"African penguins are an endangered species," says Mary Kate Northup, Gulfarium's Operations Manager. "They are at serious risk of extinction, so any effort we can do to help preserve the species is vital. Penguin Awareness Day is the perfect way to educate the public on how we can help to protect this wonderful species." The wild African penguin population has decreased at the alarming rate of over sixty percent in the last 30 years. 
 
This penguin chick will be the third chick in the Gulfarium's penguin colony that was born to parents, Ninja and Jelly. Ninja and Jelly's first chick, Becky, hatched in December 2016 and quickly became a well-known member of the Gulfarium's animal family. Becky's brother, Toto, hatched on September 12th, 2018 and recently completed his first molt, where his  juvenile feathers were shed and replaced with his tuxedo-style, black and white adult feathers. 
 
"Our team is doing everything we can to not only protect this species from extinction, but also teach our guests about what they can do to help. Through the experiences and education that we provide here at the Gulfarium, we hope to inspire our guests to respect and love wildlife as much as we do." says Patrick Berry, Gulfarium's Senior Vice President. 
 
The Gulfarium anticipates that the chick will begin to grow his waterproof feathers in just a little over a month and shortly thereafter, be ready to learn how to swim so that he can be out on exhibit with the rest of the penguin colony. 
 
The public is invited to follow the chick's progress on Gulfarium's Facebook page.  All updates, including milestones will be made available via Facebook.
 

Gulfarium Marine Adventure Park Introduces New Harbor Seal

November 7th, 2019

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Gulfarium Marine Adventure Park is very pleased to announce the addition of a new Harbor seal to the park's resident animal family.
The female seal, named Zoey, arrived at the park in mid-October after transport from another zoological facility. Zoey was originally rescued off the coast of Massachusetts on November 22nd, 2009, and deemed non-releasable due to reoccurring infections. She has most recently been cared for at the Aquarium of Niagara.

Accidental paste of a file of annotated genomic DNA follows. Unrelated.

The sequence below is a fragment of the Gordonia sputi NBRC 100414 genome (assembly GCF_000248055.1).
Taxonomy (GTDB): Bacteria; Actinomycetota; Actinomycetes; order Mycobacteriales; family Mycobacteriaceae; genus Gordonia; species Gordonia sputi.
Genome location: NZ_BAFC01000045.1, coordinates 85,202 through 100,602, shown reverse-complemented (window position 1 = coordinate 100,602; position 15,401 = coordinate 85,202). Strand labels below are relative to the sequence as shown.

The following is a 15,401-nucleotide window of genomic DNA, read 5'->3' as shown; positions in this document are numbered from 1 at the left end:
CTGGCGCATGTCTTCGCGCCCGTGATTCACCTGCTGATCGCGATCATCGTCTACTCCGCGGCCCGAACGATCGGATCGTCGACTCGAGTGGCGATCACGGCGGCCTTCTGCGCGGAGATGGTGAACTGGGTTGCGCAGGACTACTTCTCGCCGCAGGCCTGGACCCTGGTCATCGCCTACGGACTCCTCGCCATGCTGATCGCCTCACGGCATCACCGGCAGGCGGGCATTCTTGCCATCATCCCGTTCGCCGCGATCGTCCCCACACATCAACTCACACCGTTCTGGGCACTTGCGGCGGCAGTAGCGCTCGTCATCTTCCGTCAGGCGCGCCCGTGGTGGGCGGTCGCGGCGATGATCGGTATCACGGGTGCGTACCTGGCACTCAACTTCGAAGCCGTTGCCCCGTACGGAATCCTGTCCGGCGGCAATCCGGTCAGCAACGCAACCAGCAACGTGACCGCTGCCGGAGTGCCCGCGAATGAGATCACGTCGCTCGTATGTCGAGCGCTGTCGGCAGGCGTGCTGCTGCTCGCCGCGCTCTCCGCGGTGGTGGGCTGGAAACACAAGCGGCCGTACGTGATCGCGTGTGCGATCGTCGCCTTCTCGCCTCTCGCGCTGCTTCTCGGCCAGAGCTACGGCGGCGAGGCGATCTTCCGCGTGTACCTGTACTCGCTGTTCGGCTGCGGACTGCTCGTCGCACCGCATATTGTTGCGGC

"We are very happy about this new addition," states Gulfarium Marine Adventure Park's President, Will Merrill III. "Zoey is the mother of Zara, a Harbor seal already living here at the Gulfarium, so we are excited to reunite and have them both with us."
 
Zoey, who currently weighs 130lbs, gave birth to Zara on July 13th, 2017. "Zoey has acclimated to her new surroundings very well," explains Bryan Martin, Director of Animal Management. "She arrived to us in great health and joined our group of 4 Harbor seals very quickly. Now that she has settled into her new habitat with our other seals, we are beginning a training program which includes husbandry and medical behaviors such as mouth examinations, and blood sampling in accordance with Gulfarium's animal care."
 
Visitors can view Zoey, along with 2-year old Zara, Milo, August and Ollie, in the Gulfarium's Seal Harbor habitat.

Baby Sea Lion Makes A Splash at Gulfarium

July 16th, 2019

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A California sea lion pup has been born at Gulfarium Marine Adventure Park! The little pup was welcomed into the world June 17th, marking the first sea lion birth at the Gulfarium in over 10 years. This is also the first pup for 6-year old Tabby, making the event even more special.

Colleen Cassidy, Tabby’s trainer, said she was overjoyed about her “favorite” sea lion giving birth.

“I’m a grandma,” Cassidy said jokingly. “We found out that Tabby was pregnant in January. She was behaving oddly so we tested her blood and confirmed the pregnancy with an ultrasound.”

“Due to the way their bodies are, it’s sometimes hard to tell if sea lions are pregnant,” states Bryan Martin, Gulfarium’s Director of Animal Management. “Luckily, because we spend so much time with our animals, we learn to notice the little signs and behavioral changes.”

Towards the end of her pregnancy, Tabby was monitored by Gulfarium staff 24 hours a day.

“It’s amazing to have such dedicated staff,” Martin said. “I’m just so proud of our team and all the work that they do.”

For now, Tabby and the pup are spending close time together in an exhibit that was specially built for the pair. The pup is still learning how to swim, so she currently only has access to smaller pool. However, when the time is right, both Tabby and her pup will be with the other sea lions in the larger habitats.

Gulfarium's Endangered Penguin Chick Undergoes Surgery

May 27th, 2019

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Within the first two months of hatching, one of the Gulfarium's new African penguin chicks began holding its ankles abnormally.

Following a series of medical examinations by the Gulfarium animal care and veterinary team, it was discovered that the tendons in the chick's legs were too loose, allowing the joint to slip out of place. Even though the issue was initially found in the right leg, it was soon determined that the left leg was also affected, but to a lesser degree.  With the leg joints slipping out of place, the penguin chick was unable to walk. Possible causes for the issue, as seen in other bird species, include a congenital defect, an abnormal growth rate or other undetermined causes.